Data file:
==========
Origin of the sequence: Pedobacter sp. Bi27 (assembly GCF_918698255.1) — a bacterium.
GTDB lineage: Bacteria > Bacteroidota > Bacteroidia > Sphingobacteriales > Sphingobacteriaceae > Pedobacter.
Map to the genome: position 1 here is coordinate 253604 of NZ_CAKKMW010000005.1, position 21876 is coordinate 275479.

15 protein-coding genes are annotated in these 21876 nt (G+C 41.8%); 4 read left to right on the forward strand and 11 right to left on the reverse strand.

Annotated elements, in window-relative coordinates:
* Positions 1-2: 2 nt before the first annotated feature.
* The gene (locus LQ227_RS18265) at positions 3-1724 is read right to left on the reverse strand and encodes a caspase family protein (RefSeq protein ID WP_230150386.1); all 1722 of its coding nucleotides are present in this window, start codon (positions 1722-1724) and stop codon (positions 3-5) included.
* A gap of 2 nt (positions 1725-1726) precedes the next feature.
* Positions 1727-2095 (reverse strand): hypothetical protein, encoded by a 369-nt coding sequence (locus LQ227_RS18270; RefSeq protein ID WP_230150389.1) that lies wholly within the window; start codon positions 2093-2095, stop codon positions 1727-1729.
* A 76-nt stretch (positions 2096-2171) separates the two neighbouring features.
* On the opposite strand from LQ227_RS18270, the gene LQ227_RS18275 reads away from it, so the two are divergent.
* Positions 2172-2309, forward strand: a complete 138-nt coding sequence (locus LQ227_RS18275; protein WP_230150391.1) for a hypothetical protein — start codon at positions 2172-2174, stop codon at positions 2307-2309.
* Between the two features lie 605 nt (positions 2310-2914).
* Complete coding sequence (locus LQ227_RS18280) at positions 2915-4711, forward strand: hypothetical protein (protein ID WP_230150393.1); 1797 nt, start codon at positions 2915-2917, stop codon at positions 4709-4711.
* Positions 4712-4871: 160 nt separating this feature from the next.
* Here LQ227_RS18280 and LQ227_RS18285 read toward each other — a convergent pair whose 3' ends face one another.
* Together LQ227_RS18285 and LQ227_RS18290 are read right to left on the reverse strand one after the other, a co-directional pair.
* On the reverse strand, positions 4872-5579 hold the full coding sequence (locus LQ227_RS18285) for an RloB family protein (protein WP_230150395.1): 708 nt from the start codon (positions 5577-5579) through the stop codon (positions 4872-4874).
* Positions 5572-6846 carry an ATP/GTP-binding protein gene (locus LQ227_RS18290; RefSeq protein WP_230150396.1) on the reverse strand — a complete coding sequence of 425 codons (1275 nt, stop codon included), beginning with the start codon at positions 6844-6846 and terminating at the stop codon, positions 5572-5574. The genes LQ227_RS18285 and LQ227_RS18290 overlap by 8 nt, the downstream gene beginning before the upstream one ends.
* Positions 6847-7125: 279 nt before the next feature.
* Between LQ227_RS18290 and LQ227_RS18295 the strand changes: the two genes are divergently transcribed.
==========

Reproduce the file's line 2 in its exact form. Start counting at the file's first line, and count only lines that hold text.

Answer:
GTDB lineage: Bacteria > Bacteroidota > Bacteroidia > Sphingobacteriales > Sphingobacteriaceae > Pedobacter.